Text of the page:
J.C. Ryle said “Let your Christianity be so unmistakable, your eye so single, your heart so whole, your walk so straightforward, that all who see you may have no doubt whose you are, and whom you serve.” To the world, we may look foolish. But we confound the wise. We may look weak, but we confound the things which are mighty. Popular culture today however has put churches under immense pressure to trade in our apparent foolishness in exchange for the wisdom of this world. But if a church is worried that turning away so-called like-minded Christians from the communion table will deplete its numbers, then they should go out and evangelise to harvest a new crop of Christians to fill their church pews instead.

When I visit another church, I always refuse communion. But it is certainly not because I think I am better than them. It is simply because I am already a member of my own home church, and I take communion there. Even if I am visiting a Strict Baptist church exactly like my own church, and even if I know the pastor and all the members very well and on the best of friendly terms, I would still refuse their communion. Because I am not a part of their body, and it is my express duty to return to my own assembly as soon as possible and engage in my role as a member of Christ’s body in my own ekklesia. That is where God has placed me.

If a Strict Baptist church that you are visiting refuses you communion, you are not being judged, or castigated, or eternally ostracized from the whole of Christendom. It is simply assumed by that church that you are already in obedient and responsible membership of your own church.

Churches which wrongly hold an open communion, wrongly say of visitors “We assume he’s in good obedience with his home church, so we’ll give him communion”. But remember that the Lord’s Supper is not a sacrament. So a Christian does not need communion wherever he goes, to top up his salvation or spirituality as he travels, (as Roman Catholics think). For scripture teaches that ‘once saved, forever saved’, and no human endeavour can ever add to that. So if you are visiting another church, they don’t owe you anything. In fact, a correctly functioning Strict Baptist church operating a closed communion table should say: “Because we assume he’s in good obedience with his home church, we will not give him communion. We don’t need to, because we know he’s going to get it when he gets back to his own church”.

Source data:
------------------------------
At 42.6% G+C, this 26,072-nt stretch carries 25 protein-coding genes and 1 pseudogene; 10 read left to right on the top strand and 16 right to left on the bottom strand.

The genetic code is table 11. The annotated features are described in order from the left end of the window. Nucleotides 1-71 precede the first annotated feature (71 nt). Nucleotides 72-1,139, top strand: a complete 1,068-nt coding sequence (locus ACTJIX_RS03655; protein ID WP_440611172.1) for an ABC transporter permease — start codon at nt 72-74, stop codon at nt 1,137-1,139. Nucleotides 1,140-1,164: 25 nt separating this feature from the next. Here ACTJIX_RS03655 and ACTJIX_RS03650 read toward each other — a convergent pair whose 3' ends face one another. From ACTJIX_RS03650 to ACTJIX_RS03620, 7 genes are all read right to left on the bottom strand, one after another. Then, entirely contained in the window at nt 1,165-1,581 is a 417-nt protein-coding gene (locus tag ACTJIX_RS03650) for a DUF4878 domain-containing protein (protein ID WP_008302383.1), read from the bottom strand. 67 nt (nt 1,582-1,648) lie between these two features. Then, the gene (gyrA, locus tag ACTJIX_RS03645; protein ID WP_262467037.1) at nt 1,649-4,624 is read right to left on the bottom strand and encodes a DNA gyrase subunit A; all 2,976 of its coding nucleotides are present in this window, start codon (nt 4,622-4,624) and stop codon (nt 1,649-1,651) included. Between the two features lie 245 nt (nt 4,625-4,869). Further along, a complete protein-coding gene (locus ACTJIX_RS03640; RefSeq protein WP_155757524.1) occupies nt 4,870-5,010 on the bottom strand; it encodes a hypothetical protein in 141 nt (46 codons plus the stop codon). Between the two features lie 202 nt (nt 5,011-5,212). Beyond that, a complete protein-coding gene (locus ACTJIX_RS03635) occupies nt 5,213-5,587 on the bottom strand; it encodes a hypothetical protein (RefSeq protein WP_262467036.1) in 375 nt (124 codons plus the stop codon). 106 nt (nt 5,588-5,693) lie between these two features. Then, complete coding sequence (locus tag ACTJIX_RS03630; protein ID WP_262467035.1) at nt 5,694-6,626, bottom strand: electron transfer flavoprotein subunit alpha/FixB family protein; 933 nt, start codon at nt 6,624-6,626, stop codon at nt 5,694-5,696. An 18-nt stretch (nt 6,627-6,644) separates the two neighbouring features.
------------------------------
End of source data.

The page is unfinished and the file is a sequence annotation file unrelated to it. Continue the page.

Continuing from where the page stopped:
So, I am a member of a Strict Baptist church, but by refusing you communion when you visit my church, we are not judging you. We’re judging ourselves! It’s the business of your own church back home to judge you. We’re certainly not judging you. We don’t have time. We’ve got our own affairs to get on with here. We wouldn’t want to drag you into our affairs. We want you to enjoy your visit with us. We don’t want to drag you into a disciplinary procedure. You’re nothing to do with us, and were nothing to do with you. If you are out of fellowship with the Lord, then your own church should be dealing with you. Not us.

Thus, closed communion that is restricted to members-only is not an exclusion of committed believers. Rather it is the opposite, in that it is an invitation to uncommitted believers to become more committed believers, more committed to responsible participation in a local assembly of the body of Christ. More committed to our assembly, or to some other assembly closer to your home.

We exclude you because we want you to want it more. Absence makes the heart grow fonder, fasting makes the body hunger, being out of communion should make you want to be in communion, and should make you examine yourself while you are away from your home church… …and then determine to go home and get involved again where God has placed you.

An invitation to the Lord’s Supper is not something we give away cheap. Why is that so hard to understand? Jesus gave His very life to procure salvation for us, and yet people expect churches to dish out the remembrance elements of that to every Tom Dick and Harry who comes in the door? No way. You don’t get into the privileges of the Church that easily. You should either take this seriously, or else go away again, and don’t come back until you are truly hungry and thirsty enough for a part in the body of Christ to play by the rules next time. We’ll be waiting. How important is your salvation to you? The prescribed self-examination (1 Corinthians 11:27-28) prior to joining in the communion supper is designed to clarify that to you.